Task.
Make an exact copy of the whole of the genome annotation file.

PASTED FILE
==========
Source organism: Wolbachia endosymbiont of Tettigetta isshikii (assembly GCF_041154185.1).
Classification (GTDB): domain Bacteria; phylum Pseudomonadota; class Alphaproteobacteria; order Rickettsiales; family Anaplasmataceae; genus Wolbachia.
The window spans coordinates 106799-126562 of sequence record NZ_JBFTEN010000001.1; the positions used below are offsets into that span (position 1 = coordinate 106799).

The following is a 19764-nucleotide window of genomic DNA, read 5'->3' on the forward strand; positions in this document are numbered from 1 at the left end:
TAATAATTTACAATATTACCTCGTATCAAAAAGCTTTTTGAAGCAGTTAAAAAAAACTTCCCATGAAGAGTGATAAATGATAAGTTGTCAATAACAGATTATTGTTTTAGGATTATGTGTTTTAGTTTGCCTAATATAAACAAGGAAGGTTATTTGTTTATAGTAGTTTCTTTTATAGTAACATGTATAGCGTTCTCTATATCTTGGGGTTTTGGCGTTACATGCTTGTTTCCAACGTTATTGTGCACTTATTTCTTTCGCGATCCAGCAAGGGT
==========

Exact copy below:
Source organism: Wolbachia endosymbiont of Tettigetta isshikii (assembly GCF_041154185.1).
Classification (GTDB): domain Bacteria; phylum Pseudomonadota; class Alphaproteobacteria; order Rickettsiales; family Anaplasmataceae; genus Wolbachia.
The window spans coordinates 106799-126562 of sequence record NZ_JBFTEN010000001.1; the positions used below are offsets into that span (position 1 = coordinate 106799).

The following is a 19764-nucleotide window of genomic DNA, read 5'->3' on the forward strand; positions in this document are numbered from 1 at the left end:
TAATAATTTACAATATTACCTCGTATCAAAAAGCTTTTTGAAGCAGTTAAAAAAAACTTCCCATGAAGAGTGATAAATGATAAGTTGTCAATAACAGATTATTGTTTTAGGATTATGTGTTTTAGTTTGCCTAATATAAACAAGGAAGGTTATTTGTTTATAGTAGTTTCTTTTATAGTAACATGTATAGCGTTCTCTATATCTTGGGGTTTTGGCGTTACATGCTTGTTTCCAACGTTATTGTGCACTTATTTCTTTCGCGATCCAGCAAGGGT